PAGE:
How did that come about, when nobody would say something "differs to" something else? The word "from" conjures up some kind of separation, whereas "to" suggests moving towards something. And you would certainly never say "differs than" something.
It Also Seems to Make a Difference Depending on Whether You Are Speaking British or American English
"I Was Sat" Instead of "I Sat" Or "I Was Sitting"?
In more formal English, one would say "I sat down", or "I was sitting down" whereas "I was sat down" is normally an informal or colloquial expression, with the exception that "I was sat down" infers that someone compelled me to sit down. For example, a teacher, employer or adviser might have sat me down.
It is now quite commonplace to say "I was sat down" when speaking, but this expression should not be used in formal conversation or writing.
"Could Have" or "Could Of"?
People sometimes now say "could of" instead of "could have" as in "I could of been a princess if I had married right". No, no, no!
On the other hand, it's easy to see how this particular mutation came about - because people say "could've" which could've caused confusion in the minds of less literate speakers, leading them to think you mean "of" rather than "have".
Below Is a Video of I Should Have Known Better - Sung by The Beatles:
Note they sing "I should have known better", not "I should of known better" or even "I should've known better".
A Great Video For Musicians as it Even Shows the Music Notes as Well as the Lyrics
Here's a Poll to See What You Think
Are There Any More Expressions That Get on Your Nerves?
Maybe things like "Innit?" instead of "isn't it?" or "that's sick, man" instead of "I like that". Come on or "C'mon", tell us your pet peeves below.
Am I a perfectionist, or just old-fashioned in my views about English language?
This content is accurate and true to the best of the author’s knowledge and is not meant to substitute for formal and individualized advice from a qualified professional.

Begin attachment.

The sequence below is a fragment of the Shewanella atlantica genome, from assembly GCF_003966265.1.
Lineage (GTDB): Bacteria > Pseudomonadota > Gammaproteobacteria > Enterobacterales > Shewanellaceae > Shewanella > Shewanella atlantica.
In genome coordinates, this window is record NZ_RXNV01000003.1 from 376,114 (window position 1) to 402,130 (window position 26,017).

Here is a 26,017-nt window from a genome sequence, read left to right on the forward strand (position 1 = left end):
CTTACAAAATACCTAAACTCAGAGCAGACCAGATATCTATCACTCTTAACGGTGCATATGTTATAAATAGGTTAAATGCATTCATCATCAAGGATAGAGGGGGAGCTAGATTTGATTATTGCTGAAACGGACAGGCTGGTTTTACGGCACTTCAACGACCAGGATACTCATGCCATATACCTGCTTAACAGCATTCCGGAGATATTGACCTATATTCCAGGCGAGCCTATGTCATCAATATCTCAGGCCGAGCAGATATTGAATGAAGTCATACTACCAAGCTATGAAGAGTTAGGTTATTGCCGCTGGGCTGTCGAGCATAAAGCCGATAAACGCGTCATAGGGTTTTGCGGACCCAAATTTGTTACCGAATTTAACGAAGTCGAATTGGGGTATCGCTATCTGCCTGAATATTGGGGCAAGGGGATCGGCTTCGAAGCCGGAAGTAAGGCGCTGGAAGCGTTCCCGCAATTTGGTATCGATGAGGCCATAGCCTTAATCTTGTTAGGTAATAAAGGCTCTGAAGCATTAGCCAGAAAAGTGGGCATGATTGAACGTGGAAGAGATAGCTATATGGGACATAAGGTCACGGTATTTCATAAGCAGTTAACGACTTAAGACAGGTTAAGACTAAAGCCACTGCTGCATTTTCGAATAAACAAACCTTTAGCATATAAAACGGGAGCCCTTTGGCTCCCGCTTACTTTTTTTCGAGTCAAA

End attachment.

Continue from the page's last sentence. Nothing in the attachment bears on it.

Do Leave Your Comments or Questions Here
Juliette Kando FI Chor from Andalusia on November 26, 2019:
Sorry, by your standards in my last paragraph I should have said "If you are going to ..." instead of "If you're gonna..." but it is a fact of life that these days we often tend to write like we speak.
Juliette Kando FI Chor from Andalusia on November 26, 2019:
Here is another one for you Diana,
When the phrase "Bon appetit" is used in the English language they insist on pronouncing the final "t". The last "t" in "Bon appetit" in French is silent. Its English pronunciation would read in French as "Bon Appetite". Same as in "petit" (masculine for "small") and "petite" (feminine).
If you're gonna steal a phrase from another language, at least make sure you pronounce it correctly!
Diana Grant (author) from United Kingdom on September 30, 2019:
I am also still not used to the informality of business operatives calling me by my first name - it's not how I was taught to address people, but I quite like it.
Tony Payne from Southampton, UK on September 30, 2019:
Being English and having grown up in an era when the "Queen's English" or "BBC English" was the norm on television and on the radio, I REALLY frown at misuse of the English language.
You can imagine my horror when I moved to the Midwest USA and found all sorts of weird corruptions of "our" language, including as you mentioned "could of", which incidentally is now quite common here in the UK as well.
I think in my 15 years of living in the USA, my two worst pet hates have to be "Don't Got To" and "You Betcha". Not to mention of course those weird made up words like "winningest" and sentences that include "more gooder".
Now excuse me while I disappear into my soundproof padded room for a few minutes to vent my frustration ;)
RoadMonkey on September 29, 2019:
I groan whenever I hear different than or different to. I also find people making mistakes with "fewer than" and "less than", as in I have less money / bread/cake than him but I have fewer coins/slices of toast / pieces of cake than him.
Mary Wickison from Brazil on September 28, 2019:
I'm American and live with a Brit. According to my husband, I don't speak 'proper' English.
Not only are many of the words different but many of the sounds, as well. One word, is Hawk. I would pronounce this as 'HOCK'. There are too many to list.
One that bothers me is the word, 'hey' instead of 'hi' or 'hello'. I also find being called by my first name in a bank, for example, rude.
As you say, language isn't static.